David O’Connell, Bishop of the Archdiocese of Los Angeles, Shot Dead

A Catholic bishop who spent more than four decades serving Los Angeles’ inner city has been shot dead at the age of 69, authorities confirmed Saturday.

David O’Connell, the Auxiliary Bishop of the Archdiocese of Los Angeles, was found with at least one gunshot wound and pronounced dead at the scene in Hacienda Heights on Saturday afternoon around 1 p.m., the Los Angeles County Sheriff’s Department said in a statement.

A call had alerted police to the scene of the incident, according to the San Gabriel Valley Tribune.

According to the sheriff’s department, who described the circumstances of his death as “suspicious,” the bishop seems to have been shot in the upper torso. “I learned he was found deceased in the room, bleeding,” a spokesperson for the sheriff’s said in a statement.

A native of Ireland, O’Connell spent years ministering to residents in South L.A., which he described as a “great privilege” upon being named bishop in 2015.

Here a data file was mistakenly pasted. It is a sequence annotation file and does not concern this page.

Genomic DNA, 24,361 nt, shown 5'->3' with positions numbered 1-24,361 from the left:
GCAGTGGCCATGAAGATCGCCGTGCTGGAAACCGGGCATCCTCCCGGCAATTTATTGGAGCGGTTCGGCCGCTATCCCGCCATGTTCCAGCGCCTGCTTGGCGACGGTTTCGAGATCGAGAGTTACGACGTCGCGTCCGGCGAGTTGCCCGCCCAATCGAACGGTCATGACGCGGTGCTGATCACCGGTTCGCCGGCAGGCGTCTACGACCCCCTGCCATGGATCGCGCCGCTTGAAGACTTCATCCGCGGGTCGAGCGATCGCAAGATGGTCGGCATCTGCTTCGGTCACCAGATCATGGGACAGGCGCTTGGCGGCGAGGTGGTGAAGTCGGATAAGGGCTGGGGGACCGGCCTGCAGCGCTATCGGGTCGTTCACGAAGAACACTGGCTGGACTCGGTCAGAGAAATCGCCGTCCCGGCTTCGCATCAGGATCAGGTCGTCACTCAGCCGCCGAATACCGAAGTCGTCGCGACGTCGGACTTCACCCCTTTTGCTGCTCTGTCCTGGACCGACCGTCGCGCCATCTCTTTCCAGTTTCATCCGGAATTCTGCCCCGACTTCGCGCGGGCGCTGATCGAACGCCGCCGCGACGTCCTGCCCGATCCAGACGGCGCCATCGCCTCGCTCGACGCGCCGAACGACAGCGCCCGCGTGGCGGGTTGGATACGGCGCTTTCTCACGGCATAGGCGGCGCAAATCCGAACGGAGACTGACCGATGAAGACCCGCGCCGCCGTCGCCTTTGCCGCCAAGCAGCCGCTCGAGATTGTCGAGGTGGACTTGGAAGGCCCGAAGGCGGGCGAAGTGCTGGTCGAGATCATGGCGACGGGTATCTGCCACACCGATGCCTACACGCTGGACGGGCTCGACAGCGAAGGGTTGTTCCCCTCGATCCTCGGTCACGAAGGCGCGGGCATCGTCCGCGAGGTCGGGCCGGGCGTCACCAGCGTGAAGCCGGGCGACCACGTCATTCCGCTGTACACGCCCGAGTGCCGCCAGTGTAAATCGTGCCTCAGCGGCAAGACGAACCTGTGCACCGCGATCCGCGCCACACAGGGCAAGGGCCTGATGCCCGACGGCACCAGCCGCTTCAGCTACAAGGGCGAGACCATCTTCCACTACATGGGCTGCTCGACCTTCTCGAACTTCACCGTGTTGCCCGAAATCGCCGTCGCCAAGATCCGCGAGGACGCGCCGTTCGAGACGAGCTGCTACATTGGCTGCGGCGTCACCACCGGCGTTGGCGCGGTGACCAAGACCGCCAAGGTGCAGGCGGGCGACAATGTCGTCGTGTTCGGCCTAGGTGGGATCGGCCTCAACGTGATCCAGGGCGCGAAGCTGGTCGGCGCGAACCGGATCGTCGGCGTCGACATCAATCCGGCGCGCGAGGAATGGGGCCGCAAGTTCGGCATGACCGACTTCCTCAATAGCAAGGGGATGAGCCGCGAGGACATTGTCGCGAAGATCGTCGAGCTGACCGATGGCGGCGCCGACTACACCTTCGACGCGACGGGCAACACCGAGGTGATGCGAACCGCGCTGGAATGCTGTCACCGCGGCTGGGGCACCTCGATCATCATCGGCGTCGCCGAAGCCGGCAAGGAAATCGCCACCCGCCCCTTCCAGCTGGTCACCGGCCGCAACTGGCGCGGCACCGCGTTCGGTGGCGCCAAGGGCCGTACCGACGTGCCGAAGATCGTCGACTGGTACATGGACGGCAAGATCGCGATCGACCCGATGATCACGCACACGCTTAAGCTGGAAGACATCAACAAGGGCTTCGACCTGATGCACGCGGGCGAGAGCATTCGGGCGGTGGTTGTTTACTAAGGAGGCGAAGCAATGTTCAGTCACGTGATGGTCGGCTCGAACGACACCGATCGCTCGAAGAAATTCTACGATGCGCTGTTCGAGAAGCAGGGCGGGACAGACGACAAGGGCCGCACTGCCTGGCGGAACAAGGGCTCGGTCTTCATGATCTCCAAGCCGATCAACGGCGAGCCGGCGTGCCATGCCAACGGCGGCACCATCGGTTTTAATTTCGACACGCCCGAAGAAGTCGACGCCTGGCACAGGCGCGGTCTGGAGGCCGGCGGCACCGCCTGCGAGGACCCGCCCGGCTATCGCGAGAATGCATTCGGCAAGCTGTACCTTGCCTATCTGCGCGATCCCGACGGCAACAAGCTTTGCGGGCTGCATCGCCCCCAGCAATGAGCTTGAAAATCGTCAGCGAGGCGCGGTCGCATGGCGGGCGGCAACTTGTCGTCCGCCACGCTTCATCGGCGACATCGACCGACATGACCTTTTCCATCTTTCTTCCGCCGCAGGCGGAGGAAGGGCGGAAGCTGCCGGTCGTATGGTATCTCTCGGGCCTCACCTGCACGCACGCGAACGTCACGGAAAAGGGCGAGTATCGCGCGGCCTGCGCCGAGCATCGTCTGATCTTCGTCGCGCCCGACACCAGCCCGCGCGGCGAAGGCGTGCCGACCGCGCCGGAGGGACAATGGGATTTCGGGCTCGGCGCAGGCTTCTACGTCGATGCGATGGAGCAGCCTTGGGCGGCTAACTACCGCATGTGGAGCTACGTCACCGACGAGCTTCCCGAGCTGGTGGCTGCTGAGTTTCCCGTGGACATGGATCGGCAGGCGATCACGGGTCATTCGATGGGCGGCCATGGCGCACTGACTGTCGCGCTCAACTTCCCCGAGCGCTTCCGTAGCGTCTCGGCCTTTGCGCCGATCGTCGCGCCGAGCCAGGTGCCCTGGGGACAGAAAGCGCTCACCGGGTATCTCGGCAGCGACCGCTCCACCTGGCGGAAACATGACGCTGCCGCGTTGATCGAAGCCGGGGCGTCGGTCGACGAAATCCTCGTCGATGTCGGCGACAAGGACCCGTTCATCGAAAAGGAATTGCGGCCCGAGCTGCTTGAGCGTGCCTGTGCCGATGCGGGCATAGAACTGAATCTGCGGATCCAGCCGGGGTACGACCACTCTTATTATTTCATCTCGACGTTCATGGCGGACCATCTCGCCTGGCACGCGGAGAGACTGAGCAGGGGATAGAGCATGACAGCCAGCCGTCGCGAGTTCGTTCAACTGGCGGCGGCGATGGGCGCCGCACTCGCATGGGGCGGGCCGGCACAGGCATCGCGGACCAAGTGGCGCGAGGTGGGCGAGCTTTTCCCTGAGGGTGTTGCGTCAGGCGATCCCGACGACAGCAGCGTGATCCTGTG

After news of his death broke, dozens gathered outside his home, offering prayers and lighting candles in honor of the deceased bishop.

“It broke me, I was scared to tell my wife because my wife loves him so much,” one parishioner told ABC 7. Another described O’Connell as “so soft spoken, he was a humble soul. He was not the type who had confrontations with anyone. He was very loving—when you attend his ceremonies he’d have the gift of healing.”

Los Angeles police have not yet disclosed whether a firearm was recovered from the scene of the incident.

Before his death, O’Connell had spent 45 years as a priest and bishop in Los Angeles. According to local reports, the bishop was the chairman of the interdiocesan Southern California Immigration Task Force, and has sponsored several immigrant children in Catholic schools across the city. He was also honored with the Evangelii Gaudium Award from St. John’s Seminary in Camarillo for his dedication to community service.

“He was a peacemaker with a heart for the poor and the immigrant, and he had a passion for building a community where the sanctity and dignity of every human life was honored and protected,” Jose H. Gomez, the Archbishop of Los Angeles, said in a statement.

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